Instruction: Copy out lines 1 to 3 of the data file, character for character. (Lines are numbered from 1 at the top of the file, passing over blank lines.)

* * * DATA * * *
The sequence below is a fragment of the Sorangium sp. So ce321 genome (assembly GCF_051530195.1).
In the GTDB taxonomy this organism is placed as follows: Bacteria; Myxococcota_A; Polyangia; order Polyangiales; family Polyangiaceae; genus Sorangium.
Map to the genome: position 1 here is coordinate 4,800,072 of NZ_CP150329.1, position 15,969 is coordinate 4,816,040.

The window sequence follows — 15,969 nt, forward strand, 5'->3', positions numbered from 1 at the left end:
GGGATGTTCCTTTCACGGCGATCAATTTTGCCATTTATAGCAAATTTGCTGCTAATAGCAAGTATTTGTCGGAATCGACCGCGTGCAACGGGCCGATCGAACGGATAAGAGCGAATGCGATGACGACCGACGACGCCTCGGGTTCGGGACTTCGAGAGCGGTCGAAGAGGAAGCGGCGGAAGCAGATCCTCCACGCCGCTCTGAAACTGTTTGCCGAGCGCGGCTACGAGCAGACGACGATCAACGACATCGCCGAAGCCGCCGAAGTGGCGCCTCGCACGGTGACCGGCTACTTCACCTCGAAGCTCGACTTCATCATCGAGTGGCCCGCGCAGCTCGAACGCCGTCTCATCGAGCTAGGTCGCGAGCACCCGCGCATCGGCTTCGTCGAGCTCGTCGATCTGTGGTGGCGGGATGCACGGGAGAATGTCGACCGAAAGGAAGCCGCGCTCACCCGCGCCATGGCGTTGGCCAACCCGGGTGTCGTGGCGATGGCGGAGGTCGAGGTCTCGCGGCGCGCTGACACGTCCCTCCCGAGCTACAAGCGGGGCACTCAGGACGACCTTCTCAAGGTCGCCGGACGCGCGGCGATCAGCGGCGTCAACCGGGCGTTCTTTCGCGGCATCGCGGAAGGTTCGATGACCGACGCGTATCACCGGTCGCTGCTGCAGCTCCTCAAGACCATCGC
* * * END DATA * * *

The sequence below is a fragment of the Sorangium sp. So ce321 genome (assembly GCF_051530195.1).
In the GTDB taxonomy this organism is placed as follows: Bacteria; Myxococcota_A; Polyangia; order Polyangiales; family Polyangiaceae; genus Sorangium.
Map to the genome: position 1 here is coordinate 4,800,072 of NZ_CP150329.1, position 15,969 is coordinate 4,816,040.